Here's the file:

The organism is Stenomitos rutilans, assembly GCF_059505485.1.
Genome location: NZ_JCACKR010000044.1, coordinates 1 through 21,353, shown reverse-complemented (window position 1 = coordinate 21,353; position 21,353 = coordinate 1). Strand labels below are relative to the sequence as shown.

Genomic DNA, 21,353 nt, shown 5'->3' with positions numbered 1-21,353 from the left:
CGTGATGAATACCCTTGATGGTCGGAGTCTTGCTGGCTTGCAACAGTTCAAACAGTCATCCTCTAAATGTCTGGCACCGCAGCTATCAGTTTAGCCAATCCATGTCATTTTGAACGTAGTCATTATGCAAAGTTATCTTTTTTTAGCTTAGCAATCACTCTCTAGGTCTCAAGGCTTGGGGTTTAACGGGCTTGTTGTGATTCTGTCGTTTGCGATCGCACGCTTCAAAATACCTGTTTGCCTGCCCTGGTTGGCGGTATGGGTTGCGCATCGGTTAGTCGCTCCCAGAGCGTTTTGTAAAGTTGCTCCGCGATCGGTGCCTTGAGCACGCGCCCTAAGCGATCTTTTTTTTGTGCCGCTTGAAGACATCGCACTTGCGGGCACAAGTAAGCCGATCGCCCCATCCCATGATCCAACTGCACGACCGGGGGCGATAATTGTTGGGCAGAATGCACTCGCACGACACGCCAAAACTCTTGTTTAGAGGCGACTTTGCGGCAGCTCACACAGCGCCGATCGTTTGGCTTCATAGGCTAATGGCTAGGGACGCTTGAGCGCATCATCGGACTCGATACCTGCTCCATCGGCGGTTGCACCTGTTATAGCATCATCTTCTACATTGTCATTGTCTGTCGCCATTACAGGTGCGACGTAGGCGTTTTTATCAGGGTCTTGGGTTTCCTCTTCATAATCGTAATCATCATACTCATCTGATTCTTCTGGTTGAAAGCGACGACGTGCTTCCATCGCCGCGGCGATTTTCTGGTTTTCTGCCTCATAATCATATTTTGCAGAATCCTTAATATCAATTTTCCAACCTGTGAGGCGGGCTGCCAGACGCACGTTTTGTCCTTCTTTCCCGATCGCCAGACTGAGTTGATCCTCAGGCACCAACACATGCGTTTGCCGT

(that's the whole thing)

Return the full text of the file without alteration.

The organism is Stenomitos rutilans, assembly GCF_059505485.1.
Genome location: NZ_JCACKR010000044.1, coordinates 1 through 21,353, shown reverse-complemented (window position 1 = coordinate 21,353; position 21,353 = coordinate 1). Strand labels below are relative to the sequence as shown.

Genomic DNA, 21,353 nt, shown 5'->3' with positions numbered 1-21,353 from the left:
CGTGATGAATACCCTTGATGGTCGGAGTCTTGCTGGCTTGCAACAGTTCAAACAGTCATCCTCTAAATGTCTGGCACCGCAGCTATCAGTTTAGCCAATCCATGTCATTTTGAACGTAGTCATTATGCAAAGTTATCTTTTTTTAGCTTAGCAATCACTCTCTAGGTCTCAAGGCTTGGGGTTTAACGGGCTTGTTGTGATTCTGTCGTTTGCGATCGCACGCTTCAAAATACCTGTTTGCCTGCCCTGGTTGGCGGTATGGGTTGCGCATCGGTTAGTCGCTCCCAGAGCGTTTTGTAAAGTTGCTCCGCGATCGGTGCCTTGAGCACGCGCCCTAAGCGATCTTTTTTTTGTGCCGCTTGAAGACATCGCACTTGCGGGCACAAGTAAGCCGATCGCCCCATCCCATGATCCAACTGCACGACCGGGGGCGATAATTGTTGGGCAGAATGCACTCGCACGACACGCCAAAACTCTTGTTTAGAGGCGACTTTGCGGCAGCTCACACAGCGCCGATCGTTTGGCTTCATAGGCTAATGGCTAGGGACGCTTGAGCGCATCATCGGACTCGATACCTGCTCCATCGGCGGTTGCACCTGTTATAGCATCATCTTCTACATTGTCATTGTCTGTCGCCATTACAGGTGCGACGTAGGCGTTTTTATCAGGGTCTTGGGTTTCCTCTTCATAATCGTAATCATCATACTCATCTGATTCTTCTGGTTGAAAGCGACGACGTGCTTCCATCGCCGCGGCGATTTTCTGGTTTTCTGCCTCATAATCATATTTTGCAGAATCCTTAATATCAATTTTCCAACCTGTGAGGCGGGCTGCCAGACGCACGTTTTGTCCTTCTTTCCCGATCGCCAGACTGAGTTGATCCTCAGGCACCAACACATGCGTTTGCCGT